A rule of thumb: Automate where you can make mistakes
One of my sysadmin rules of thumb for deciding what to automate in scripts and programs is this: automate where you can make mistakes. In particular, automate where you are specifying redundant information.
This will make more sense with an example, so let's talk about configuring iSCSI targets. We use static target configuration, which means that you tell the system a target name and the IP address that it can be found on; each iSCSI server has two IPs, so we configure each of its targets twice, once for each IP address.
(An iSCSI server machine can have several targets, each of which has several LUNs. In our environment, each iSCSI target represents a single physical disk, with the target names divided into a per-host and a per-disk portion.)
There's an obvious redundancy here; we know for sure that server A's targets are never going to be found on any IPs besides those that belong to server A. But when we specify this redundant information by hand, we allow errors to creep in; we could accidentally configure one of A's targets with an IP address for server B. (And indeed we did this once, and it turned out to be surprisingly difficult to sort out.)
So we automated the process of adding iSCSI targets to make sure that we couldn't make this mistake, or other related ones (failing to configure each target for both IP addresses or failing to configure all of a server's targets). Our program for this now just takes the server's name; from this it can determine all of the server's targets and both IP addresses for the server, and add all 24 separate static target entries for us.
Such automation is clearly not general; instead it relies on very specific knowledge of how we always set up our systems. But since we do have strong conventions about how we set up iSCSI targets, we might as well exploit them (in a script) to avoid errors and to make our lives easier.
(And if we ever have to break our conventions, well, we can always use the underlying system commands directly. Escape hatches are important too.)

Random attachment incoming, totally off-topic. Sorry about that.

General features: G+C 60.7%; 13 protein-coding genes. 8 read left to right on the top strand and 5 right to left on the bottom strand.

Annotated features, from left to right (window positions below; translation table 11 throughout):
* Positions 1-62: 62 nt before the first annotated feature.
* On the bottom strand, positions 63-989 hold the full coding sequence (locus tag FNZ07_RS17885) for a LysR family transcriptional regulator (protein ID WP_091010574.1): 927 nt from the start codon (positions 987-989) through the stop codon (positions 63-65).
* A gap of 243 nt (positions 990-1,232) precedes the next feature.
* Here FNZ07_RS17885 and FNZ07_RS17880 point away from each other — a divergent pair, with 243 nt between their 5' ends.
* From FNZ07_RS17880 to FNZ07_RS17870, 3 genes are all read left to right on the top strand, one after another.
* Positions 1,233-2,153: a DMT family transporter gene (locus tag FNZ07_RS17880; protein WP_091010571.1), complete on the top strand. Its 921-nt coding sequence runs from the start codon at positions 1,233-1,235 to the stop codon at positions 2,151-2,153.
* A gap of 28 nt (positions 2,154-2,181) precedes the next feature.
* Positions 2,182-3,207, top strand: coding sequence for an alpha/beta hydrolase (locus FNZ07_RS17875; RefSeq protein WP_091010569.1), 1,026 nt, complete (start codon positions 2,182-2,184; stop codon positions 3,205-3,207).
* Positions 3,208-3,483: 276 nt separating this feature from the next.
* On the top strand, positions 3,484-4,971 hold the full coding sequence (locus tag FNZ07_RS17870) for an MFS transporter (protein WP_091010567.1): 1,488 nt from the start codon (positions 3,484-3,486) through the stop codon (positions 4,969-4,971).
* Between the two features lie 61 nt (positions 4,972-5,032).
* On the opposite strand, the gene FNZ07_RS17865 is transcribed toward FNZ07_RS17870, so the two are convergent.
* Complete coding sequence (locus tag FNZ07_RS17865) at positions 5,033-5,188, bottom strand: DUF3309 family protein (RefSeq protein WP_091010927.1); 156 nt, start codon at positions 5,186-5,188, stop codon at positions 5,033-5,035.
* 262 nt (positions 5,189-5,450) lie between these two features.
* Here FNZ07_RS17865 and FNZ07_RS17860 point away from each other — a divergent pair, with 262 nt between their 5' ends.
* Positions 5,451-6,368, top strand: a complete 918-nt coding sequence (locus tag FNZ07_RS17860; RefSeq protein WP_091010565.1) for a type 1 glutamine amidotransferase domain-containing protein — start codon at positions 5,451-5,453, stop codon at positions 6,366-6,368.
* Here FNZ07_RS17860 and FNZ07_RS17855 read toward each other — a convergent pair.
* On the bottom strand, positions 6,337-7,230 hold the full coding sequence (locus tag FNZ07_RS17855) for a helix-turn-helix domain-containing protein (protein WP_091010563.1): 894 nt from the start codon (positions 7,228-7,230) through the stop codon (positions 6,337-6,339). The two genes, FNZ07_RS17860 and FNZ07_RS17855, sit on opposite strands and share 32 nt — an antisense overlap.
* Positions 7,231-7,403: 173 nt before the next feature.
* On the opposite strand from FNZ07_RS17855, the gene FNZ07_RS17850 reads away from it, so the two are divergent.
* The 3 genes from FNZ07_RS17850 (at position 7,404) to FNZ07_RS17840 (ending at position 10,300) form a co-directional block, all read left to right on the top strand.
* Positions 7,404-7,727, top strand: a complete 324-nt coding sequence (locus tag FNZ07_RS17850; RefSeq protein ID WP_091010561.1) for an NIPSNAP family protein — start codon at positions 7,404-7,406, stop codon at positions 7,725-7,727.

Never kill the screen locker
This is a grump.
Dear X applications (or any application on any window system): you should never, ever kill or otherwise force-terminate the screen locker. In particular, you cannot assume that just because you have been run that the user is sitting there in front of the screen and wants it unlocked. There are any number of ways that you can start up when the user is not present, and unlocking the screen in this situation can easily make things go horribly wrong.
For one example, perhaps some resource such as an NFS filesystem wasn't available and your program hung as it was starting, so the user gave up, locked their session, and walked away from the computer to do something productive. When the NFS server recovers, your NFS IO suddenly starts working, and you actually start up, the user is going to be very peeved to come back to their machine being unlocked.
(I'm pretty sure that I've seen KDE applications do this. The situation that caused it aren't clear to me, since I wasn't in front of the machine at the time, but I believe that the application was either trying to show a splash screen or trying to show a 'I have run into some problem, do you want to send a bug report' note.)
I'm sure it's tempting to decide that your program has something so important to communicate to the user that they need to see it right now and you need to make it visible. However, you're wrong; it can wait until we know that the user is present because they've just typed in their unlock password.
(The sole exception to this is if the system itself is about to crash or reboot, and thus your message literally cannot wait because it's about to disappear in a short time no matter what. But you'd better be very sure that you're not about to leave the user's session unlocked for any more than a very short time.)
Sidebar: starting an X application remotely
Suppose that you are ssh'd in to your workstation and you want to start an X application, displaying on your workstation's screen. The easy incantation to do this (in Bourne shell) is:
DISPLAY=:0 x-program &
You may need to do something to get the program to live happily in the background, and you may have to specify where to put the program's window (depending on your window manager and the state of your system at the time; many window managers now auto-place new windows without user intervention).
(In theory many X programs accept a command line argument to specify the
X display to talk to, but with so many toolkits and systems these days,
who knows what command line argument any particular program accepts and
what restrictions it has. Setting
$DISPLAY is much simpler and it
works for everything.)